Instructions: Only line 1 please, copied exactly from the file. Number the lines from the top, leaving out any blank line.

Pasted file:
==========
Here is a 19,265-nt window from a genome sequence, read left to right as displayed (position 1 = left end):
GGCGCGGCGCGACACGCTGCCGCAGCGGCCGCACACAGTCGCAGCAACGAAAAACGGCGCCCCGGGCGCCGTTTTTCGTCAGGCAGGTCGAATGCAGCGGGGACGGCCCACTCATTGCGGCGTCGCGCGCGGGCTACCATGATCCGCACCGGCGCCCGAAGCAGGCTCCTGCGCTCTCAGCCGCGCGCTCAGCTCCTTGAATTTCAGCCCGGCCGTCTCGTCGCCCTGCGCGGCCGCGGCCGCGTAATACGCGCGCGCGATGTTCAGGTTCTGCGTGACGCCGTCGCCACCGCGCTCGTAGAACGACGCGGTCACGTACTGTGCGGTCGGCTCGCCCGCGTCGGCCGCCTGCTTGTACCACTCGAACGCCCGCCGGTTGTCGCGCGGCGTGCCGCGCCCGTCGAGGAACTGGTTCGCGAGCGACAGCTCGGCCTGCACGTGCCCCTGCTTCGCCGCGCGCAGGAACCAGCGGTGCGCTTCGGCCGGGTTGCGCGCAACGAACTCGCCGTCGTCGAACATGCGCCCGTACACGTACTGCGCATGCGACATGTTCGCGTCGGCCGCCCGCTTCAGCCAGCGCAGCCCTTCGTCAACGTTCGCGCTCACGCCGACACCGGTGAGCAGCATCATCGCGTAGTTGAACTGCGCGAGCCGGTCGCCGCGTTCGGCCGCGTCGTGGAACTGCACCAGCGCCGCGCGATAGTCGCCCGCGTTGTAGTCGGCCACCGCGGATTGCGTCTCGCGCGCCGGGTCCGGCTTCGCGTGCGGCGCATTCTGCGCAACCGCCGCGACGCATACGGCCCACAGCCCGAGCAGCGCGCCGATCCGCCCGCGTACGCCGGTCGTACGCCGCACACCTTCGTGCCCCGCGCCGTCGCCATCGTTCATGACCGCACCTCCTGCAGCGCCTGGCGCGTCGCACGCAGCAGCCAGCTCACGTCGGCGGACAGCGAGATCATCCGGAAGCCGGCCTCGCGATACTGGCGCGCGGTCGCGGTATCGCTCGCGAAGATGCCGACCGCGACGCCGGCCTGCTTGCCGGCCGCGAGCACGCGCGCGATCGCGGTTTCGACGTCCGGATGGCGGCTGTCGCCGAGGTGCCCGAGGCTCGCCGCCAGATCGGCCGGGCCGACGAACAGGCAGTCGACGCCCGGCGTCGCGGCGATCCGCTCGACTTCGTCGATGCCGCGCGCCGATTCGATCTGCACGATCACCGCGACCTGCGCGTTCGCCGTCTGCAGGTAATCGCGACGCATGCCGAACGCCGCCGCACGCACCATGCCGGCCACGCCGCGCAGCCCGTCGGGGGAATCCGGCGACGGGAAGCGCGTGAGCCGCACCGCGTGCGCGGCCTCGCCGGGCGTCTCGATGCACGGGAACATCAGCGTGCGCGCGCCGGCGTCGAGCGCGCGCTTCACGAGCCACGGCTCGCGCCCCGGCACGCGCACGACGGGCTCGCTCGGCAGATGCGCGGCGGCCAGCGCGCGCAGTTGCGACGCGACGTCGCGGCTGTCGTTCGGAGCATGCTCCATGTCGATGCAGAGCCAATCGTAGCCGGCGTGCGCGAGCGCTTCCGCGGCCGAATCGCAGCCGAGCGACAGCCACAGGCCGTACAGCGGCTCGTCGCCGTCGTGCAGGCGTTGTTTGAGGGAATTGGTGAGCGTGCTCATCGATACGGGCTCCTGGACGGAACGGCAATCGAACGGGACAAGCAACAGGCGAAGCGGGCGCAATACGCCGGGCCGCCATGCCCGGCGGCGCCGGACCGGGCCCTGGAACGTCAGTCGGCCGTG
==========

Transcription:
Here is a 19,265-nt window from a genome sequence, read left to right as displayed (position 1 = left end):